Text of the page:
We've worked with companies this year who learn how much is changed by implementing "true" cloud applications. Achieving robustness, disaster recovery, application lifecycle--and more--are affected by running elastic applications in cloud environments. I believe we'll hear much more about this during 2012.

Grade: B

Prediction 5: IT operations challenges

Operations will be challenged in three ways during 2011. The first challenge is associated with process re-engineering. The manual operations practices in place at most organizations aren't sufficient for the self-service vision of cloud computing. Application groups will clamor for the immediate resource availability associated with the public cloud providers, and will expect internal IT operations to respond as quickly. That's challenge number one.

Comment: Right, but it's still early days. What many people fail to understand is how quickly applications are growing in complexity and scale. Applications are way beyond the venerable three-tier and often contain multiple levels of caching, calls to external services, different types of databases, and use of one or more content distribution networks. Yet IT organizations, for the most part, struggle to manage this complexity with the same operations processes used when a single web server talking to an Oracle database through a WebLogic application server was the acme of complexity.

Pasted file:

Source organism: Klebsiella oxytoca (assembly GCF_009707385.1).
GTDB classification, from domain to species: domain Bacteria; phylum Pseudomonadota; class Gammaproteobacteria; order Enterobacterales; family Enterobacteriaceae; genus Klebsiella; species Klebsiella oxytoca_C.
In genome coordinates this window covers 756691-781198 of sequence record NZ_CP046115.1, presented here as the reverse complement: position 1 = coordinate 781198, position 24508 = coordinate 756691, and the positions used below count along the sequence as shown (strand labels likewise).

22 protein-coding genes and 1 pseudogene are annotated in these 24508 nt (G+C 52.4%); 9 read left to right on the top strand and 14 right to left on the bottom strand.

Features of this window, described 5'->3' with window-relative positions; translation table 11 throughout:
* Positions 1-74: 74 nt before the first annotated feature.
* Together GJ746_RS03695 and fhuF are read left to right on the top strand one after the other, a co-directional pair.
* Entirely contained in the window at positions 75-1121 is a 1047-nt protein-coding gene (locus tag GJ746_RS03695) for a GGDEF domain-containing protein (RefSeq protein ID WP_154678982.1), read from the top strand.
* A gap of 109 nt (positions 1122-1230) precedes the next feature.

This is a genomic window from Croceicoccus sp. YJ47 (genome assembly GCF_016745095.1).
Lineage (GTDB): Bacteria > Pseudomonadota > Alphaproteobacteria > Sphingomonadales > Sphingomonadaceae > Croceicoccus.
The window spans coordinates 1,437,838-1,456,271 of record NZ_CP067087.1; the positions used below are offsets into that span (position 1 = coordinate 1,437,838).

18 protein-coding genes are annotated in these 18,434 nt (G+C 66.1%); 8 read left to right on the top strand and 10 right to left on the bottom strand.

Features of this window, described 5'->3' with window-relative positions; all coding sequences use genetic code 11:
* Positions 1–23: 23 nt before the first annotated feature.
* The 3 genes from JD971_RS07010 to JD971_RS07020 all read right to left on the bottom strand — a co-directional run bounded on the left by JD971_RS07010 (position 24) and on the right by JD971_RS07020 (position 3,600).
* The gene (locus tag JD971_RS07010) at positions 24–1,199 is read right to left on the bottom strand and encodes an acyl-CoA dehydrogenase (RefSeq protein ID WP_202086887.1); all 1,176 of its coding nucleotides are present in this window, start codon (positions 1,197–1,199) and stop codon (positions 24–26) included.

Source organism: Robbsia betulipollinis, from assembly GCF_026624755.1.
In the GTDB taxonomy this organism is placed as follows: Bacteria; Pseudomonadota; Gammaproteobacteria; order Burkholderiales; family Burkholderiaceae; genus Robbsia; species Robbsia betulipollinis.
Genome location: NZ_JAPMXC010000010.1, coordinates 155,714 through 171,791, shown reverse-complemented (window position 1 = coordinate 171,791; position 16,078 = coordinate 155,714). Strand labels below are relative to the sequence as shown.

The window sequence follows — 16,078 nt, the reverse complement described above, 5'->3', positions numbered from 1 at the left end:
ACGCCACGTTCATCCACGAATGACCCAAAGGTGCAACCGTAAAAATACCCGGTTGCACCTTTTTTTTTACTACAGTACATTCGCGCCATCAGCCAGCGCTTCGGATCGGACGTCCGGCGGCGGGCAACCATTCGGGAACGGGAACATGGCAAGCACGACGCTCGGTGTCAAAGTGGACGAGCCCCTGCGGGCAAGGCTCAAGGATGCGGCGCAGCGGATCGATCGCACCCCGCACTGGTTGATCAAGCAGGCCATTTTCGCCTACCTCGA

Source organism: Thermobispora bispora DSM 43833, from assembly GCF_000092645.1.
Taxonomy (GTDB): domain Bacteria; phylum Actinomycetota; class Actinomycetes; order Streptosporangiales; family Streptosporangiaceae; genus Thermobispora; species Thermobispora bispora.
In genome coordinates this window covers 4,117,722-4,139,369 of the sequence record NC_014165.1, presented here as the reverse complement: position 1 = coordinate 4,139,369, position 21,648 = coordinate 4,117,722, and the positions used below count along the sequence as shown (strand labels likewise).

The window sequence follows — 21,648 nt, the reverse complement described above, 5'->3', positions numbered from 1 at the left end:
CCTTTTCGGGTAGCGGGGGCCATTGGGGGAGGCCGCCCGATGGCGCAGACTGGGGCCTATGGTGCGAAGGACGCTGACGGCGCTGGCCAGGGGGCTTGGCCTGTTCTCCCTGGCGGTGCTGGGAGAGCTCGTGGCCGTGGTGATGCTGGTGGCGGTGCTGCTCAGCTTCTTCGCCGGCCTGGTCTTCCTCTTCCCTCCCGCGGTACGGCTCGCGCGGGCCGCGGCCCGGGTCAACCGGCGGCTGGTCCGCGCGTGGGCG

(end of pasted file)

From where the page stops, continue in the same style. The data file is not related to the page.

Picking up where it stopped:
It's unfortunate that more advanced practices have picked up the label "DevOps." Not because it's wrong or inappropriate, but because the label attracts skepticism and derision. The issue is how to run applications in production and the fact that the old methods can't keep up. Whether you call it "DevOps" or choose another label, you will confront this in the future.

Grade: B

Cloud Computing Conclusion

On balance, the grades show an inclination toward premature prediction. The ones that graded out poorly reflect a slower pace of adoption than expected or, put less charitably, a misguided belief in how quickly organizational change occurs. While of none of the predictions are flat-out wrong; neither are they completely perspicacious.

What you can say is that, despite many calling cloud computing over-hyped, 2011 saw end-user interest in cloud computing continue to grow dramatically. The predictions' pace may have been wrong, but the direction was, I think, right.

In my next post, I'll take a crack at what 2012 will bring for cloud computing.

Bernard Golden is CEO of consulting firm HyperStratus, which specializes in virtualization, cloud computing and related issues. He is also the author of "Virtualization for Dummies," the best-selling book on virtualization to date.

Follow Bernard Golden on Twitter @bernardgolden. Follow everything from CIO.com on Twitter @CIOonline

Copyright © 2012 IDG Communications, Inc.